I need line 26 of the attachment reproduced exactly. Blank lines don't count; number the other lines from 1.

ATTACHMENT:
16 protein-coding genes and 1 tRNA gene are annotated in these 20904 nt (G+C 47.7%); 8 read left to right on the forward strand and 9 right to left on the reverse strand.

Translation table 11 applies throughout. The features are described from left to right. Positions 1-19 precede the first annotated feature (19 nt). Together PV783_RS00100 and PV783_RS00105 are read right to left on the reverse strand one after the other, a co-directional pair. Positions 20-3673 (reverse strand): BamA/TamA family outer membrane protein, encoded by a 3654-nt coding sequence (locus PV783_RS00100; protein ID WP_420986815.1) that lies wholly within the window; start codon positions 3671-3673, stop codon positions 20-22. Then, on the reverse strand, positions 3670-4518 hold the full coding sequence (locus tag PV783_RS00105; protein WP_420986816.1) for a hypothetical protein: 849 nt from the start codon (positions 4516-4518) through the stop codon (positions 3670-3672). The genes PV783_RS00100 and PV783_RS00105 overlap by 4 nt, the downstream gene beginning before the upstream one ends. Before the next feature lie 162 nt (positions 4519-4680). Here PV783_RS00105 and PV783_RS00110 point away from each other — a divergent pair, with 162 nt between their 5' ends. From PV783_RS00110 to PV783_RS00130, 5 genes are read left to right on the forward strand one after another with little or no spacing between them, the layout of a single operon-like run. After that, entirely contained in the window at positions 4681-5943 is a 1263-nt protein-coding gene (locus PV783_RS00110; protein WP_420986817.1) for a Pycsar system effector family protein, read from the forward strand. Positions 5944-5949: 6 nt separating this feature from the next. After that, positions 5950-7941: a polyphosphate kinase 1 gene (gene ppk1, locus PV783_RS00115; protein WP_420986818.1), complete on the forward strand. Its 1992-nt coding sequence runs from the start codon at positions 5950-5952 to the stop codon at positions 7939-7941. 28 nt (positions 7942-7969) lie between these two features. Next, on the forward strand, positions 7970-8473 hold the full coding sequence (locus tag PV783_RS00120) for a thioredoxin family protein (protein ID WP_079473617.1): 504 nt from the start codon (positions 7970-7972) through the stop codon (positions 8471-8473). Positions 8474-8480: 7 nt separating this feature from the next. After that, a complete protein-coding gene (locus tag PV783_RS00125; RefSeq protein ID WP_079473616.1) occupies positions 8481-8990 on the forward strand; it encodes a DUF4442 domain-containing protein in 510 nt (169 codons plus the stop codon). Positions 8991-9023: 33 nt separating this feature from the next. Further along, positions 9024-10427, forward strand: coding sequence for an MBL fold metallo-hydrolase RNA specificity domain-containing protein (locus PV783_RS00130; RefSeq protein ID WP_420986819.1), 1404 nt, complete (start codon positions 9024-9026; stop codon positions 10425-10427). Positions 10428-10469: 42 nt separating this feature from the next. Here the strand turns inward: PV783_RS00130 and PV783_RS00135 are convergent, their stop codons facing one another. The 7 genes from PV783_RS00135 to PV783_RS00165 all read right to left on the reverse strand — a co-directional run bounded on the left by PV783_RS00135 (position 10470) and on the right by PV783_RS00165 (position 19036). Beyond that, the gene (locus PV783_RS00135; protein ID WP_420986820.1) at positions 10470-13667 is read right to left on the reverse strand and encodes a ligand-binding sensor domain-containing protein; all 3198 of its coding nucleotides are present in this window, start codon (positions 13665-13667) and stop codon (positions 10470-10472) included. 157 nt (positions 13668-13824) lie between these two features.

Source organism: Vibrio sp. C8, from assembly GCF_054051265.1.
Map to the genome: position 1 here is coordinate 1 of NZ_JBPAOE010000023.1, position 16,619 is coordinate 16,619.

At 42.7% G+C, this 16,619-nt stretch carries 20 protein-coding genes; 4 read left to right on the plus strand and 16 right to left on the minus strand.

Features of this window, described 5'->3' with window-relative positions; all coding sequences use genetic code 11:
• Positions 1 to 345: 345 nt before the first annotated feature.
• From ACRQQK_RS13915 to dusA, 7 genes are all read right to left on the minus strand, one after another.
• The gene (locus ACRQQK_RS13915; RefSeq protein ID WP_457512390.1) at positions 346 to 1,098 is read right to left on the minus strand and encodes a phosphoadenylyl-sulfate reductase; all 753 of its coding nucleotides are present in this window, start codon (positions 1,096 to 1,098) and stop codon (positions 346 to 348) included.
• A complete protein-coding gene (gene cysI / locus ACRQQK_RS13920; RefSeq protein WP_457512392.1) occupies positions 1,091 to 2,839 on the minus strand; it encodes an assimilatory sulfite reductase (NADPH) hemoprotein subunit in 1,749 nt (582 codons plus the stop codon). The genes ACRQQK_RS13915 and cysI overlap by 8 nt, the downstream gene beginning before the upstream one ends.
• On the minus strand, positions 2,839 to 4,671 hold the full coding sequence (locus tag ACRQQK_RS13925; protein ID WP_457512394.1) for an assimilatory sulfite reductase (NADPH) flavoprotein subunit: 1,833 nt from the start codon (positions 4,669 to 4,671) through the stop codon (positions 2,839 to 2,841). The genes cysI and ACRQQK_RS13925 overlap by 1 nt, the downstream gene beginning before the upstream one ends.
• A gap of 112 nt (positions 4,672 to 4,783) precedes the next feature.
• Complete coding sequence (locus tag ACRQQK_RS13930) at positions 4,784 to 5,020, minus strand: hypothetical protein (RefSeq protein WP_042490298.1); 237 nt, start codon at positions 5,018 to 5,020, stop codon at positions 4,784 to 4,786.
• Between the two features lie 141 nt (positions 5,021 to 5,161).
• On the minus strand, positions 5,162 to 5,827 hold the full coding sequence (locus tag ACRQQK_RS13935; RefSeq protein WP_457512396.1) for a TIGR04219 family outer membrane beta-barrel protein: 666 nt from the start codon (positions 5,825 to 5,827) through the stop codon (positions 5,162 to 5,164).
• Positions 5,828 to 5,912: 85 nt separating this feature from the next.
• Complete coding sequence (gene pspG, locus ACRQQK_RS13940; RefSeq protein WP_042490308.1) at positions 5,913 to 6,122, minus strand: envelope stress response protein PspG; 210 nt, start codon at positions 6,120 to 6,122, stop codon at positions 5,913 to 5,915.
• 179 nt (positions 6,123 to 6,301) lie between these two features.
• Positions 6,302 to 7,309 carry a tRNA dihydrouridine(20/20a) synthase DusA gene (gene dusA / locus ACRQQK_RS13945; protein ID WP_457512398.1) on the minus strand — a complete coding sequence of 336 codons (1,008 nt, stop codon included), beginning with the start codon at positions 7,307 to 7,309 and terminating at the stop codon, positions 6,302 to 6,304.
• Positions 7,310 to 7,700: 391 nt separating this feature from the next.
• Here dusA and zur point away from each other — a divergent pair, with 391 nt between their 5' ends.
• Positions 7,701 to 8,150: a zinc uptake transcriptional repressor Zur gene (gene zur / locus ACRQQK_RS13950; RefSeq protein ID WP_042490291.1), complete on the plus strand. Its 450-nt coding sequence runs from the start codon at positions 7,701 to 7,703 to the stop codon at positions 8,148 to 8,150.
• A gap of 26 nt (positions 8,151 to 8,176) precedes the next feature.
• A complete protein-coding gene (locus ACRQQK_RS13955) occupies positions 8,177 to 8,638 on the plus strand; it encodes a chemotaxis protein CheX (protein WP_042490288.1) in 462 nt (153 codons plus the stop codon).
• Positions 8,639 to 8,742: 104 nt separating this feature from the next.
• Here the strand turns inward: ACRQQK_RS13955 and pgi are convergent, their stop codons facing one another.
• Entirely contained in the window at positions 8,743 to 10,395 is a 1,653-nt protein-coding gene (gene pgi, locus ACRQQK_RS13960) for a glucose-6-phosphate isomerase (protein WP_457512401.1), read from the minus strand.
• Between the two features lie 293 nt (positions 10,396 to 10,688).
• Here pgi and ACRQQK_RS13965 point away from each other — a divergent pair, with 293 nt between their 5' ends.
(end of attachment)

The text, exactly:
• Here the strand turns inward: ACRQQK_RS13955 and pgi are convergent, their stop codons facing one another.